Improving crisis decision making with XVR
By Dr Katherine Lamb - What can XVR be used for? How should you use it? For me, XVR provides a realistic, detailed and reactive visual stimulus, which you can use to deliver high quality incident command and crisis decision making training. In this blog post, I will explain my vision of what incident command training should be about, and how XVR can support this.
Traditionally, incident command training used ‘table-top’ exercises which were delivered utilising paper inject feeds or annotated photographs. But this two dimensional information can be interpreted differently by each student due to the lack of clarity or detail around the information.
Visual Incident Information
By providing them with an fully interactive environment all the students can visualise the information in exactly the same way, as well as considering additional or external factors such as adjacent building proximity, gradient of the land, wind direction or the weather.
I provide incident command training and assessments utilising the both XVR and the Effective Command methodology.
Decision Making training
I developed the Effective Command model together with Dr David Launder of the South Australian Metropolitan Fire Service as a methodology that focuses on developing decision making behaviours, through the use of dilemma based training scenarios. The model is supported by a series of web-based assessment tools and apps, and has been integrated as a fully compatible training methodology in conjunction with XVR. We have implemented the Effective Command Model and XVR into many international projects and Fire Services including:
The importance of thinking Overview
I believe that thinking commanders come from thinking firefighters. For example, if you train firefighters to think during fire behaviour training, they will be able to read the fire. They will understand what they’re looking at and they’ll make a decision about what firefighting tactics to apply. They won’t just open the door and deal with the fire from a fixed procedural perspective, they will read and understand it.
Developing Command Competence
Individuals need to be given the opportunity to change the specific competences of knowledge, experience and skill, acquired from training or operational exposure, into command competence. Let them take that two dimensional information they’ve learnt and transpose it into a 3D model in their heads. Let them take that knowledge, experience and skill, and landmark it, in such a way they remember it and importantly how it all fits together. That is an effective training methodology.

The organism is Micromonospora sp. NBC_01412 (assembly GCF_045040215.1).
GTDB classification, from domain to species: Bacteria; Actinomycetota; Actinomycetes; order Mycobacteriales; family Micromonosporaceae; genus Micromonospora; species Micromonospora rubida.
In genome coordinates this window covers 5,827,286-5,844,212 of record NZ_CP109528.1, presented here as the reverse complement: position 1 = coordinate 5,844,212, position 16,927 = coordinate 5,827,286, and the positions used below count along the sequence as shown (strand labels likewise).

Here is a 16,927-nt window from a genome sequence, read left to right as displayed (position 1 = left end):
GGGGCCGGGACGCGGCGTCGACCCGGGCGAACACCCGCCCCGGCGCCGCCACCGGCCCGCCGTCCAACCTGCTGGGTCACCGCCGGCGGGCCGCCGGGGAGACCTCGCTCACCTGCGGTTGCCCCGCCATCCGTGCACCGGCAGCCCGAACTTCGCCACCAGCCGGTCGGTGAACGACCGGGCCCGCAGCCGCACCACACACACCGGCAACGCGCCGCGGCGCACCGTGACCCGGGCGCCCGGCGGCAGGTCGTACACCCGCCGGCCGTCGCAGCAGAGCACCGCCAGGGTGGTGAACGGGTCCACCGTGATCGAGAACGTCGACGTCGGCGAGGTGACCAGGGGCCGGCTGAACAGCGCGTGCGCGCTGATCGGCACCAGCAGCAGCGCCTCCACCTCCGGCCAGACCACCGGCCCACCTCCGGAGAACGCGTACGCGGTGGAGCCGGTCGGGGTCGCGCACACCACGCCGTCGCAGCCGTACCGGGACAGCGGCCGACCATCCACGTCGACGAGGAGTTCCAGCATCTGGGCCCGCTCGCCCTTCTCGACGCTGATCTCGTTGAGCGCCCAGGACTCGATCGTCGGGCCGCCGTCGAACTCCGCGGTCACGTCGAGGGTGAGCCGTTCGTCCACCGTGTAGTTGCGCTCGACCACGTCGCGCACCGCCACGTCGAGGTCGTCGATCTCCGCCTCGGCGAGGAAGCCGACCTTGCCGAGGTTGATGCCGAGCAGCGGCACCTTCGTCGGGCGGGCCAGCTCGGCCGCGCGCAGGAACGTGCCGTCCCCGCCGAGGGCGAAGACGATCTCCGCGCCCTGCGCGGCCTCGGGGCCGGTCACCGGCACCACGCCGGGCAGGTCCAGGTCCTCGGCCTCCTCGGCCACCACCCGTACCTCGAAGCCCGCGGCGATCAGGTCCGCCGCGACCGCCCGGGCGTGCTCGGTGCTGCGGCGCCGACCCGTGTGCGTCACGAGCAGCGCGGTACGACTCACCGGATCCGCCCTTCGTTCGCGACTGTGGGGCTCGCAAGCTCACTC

The complementary value of XVR
XVR provides a cost effective way of delivering this kind of learning experience as it gives incident command trainers the opportunity to create a whole array of scenarios and train in a safe learning environment. We all learn best by making mistakes and figuring out what we should do different next time, simulation provides this type of environment.
The scenarios created should always present a dilemma, as it will test the ability of the student to resolve an incident rather than by just applying an organisational procedure by rote. Give them a scenario that requires them to make time-critical decisions. A scenario that allows you as the assessor or training officer to explore the decision making rationale of the student.
Testing the quality of decision making
XVR provides a reactive training environment helps them cement their learning. If they make appropriate decisions, there must be appropriate outcomes at the end. If a BA crew is given a good quality brief and appropriately equipped with hose and sufficient water, then the fire should go out. Conversely, if a poor brief is given and the fire continues to develop, then the commander needs to be given the opportunity to review their decisions and make tactical changes to the plan, based on the dynamically changing visual cues.
By training people in this way, your students develop good situational awareness and are able to confidently lead their teams in a clear and cohesive way. By developing decision making skills in your commanders you are equipping them to progress to the status of an ’All Hazards Commander’ a commander who has the confidence and competence to deal with the unexpected!
Dr Katherine Lamb is a respected authority on the Incident Command training and assessment. She worked as a research scientist before joining the Fire Service in 2004. She specialises in Incident Command and crisis decision making and published several scientific, peer-reviewed articles on the origin and application of competence assessment methodologies within the Fire Service environment. In 2015 and in collaboration with Dr David Launder from South Australian Fire Service, she has established EffectiveCommand.org. EffectiveCommand, is a charitable organization which has been set up to bring together best practices in Incident Command development and assessment.